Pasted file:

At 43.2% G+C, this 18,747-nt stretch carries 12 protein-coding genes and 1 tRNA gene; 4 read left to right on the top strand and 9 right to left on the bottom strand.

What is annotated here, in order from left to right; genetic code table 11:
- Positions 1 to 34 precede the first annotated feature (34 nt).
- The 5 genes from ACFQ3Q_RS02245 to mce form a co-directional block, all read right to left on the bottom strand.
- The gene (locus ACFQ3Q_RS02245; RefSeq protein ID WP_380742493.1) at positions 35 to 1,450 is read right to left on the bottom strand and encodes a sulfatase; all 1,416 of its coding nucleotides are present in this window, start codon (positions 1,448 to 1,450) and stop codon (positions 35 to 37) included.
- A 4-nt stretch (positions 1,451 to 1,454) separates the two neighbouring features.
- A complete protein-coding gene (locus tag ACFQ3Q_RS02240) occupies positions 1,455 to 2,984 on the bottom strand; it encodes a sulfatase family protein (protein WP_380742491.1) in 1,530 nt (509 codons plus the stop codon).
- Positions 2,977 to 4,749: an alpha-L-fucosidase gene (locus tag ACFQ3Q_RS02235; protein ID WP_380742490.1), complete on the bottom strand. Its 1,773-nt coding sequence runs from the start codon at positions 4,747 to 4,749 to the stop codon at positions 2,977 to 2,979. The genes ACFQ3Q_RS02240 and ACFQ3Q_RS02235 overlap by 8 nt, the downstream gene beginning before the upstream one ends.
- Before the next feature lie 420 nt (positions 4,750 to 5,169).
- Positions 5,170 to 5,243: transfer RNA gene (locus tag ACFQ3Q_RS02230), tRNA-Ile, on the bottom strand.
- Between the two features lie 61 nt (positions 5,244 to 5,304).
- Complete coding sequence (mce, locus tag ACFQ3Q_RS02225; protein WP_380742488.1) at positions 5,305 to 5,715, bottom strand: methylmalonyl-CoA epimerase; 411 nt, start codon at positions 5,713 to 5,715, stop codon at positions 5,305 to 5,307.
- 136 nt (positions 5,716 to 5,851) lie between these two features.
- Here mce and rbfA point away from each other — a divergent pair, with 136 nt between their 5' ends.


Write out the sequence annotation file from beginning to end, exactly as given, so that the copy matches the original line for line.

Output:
At 43.2% G+C, this 18,747-nt stretch carries 12 protein-coding genes and 1 tRNA gene; 4 read left to right on the top strand and 9 right to left on the bottom strand.

What is annotated here, in order from left to right; genetic code table 11:
- Positions 1 to 34 precede the first annotated feature (34 nt).
- The 5 genes from ACFQ3Q_RS02245 to mce form a co-directional block, all read right to left on the bottom strand.
- The gene (locus ACFQ3Q_RS02245; RefSeq protein ID WP_380742493.1) at positions 35 to 1,450 is read right to left on the bottom strand and encodes a sulfatase; all 1,416 of its coding nucleotides are present in this window, start codon (positions 1,448 to 1,450) and stop codon (positions 35 to 37) included.
- A 4-nt stretch (positions 1,451 to 1,454) separates the two neighbouring features.
- A complete protein-coding gene (locus tag ACFQ3Q_RS02240) occupies positions 1,455 to 2,984 on the bottom strand; it encodes a sulfatase family protein (protein WP_380742491.1) in 1,530 nt (509 codons plus the stop codon).
- Positions 2,977 to 4,749: an alpha-L-fucosidase gene (locus tag ACFQ3Q_RS02235; protein ID WP_380742490.1), complete on the bottom strand. Its 1,773-nt coding sequence runs from the start codon at positions 4,747 to 4,749 to the stop codon at positions 2,977 to 2,979. The genes ACFQ3Q_RS02240 and ACFQ3Q_RS02235 overlap by 8 nt, the downstream gene beginning before the upstream one ends.
- Before the next feature lie 420 nt (positions 4,750 to 5,169).
- Positions 5,170 to 5,243: transfer RNA gene (locus tag ACFQ3Q_RS02230), tRNA-Ile, on the bottom strand.
- Between the two features lie 61 nt (positions 5,244 to 5,304).
- Complete coding sequence (mce, locus tag ACFQ3Q_RS02225; protein WP_380742488.1) at positions 5,305 to 5,715, bottom strand: methylmalonyl-CoA epimerase; 411 nt, start codon at positions 5,713 to 5,715, stop codon at positions 5,305 to 5,307.
- 136 nt (positions 5,716 to 5,851) lie between these two features.
- Here mce and rbfA point away from each other — a divergent pair, with 136 nt between their 5' ends.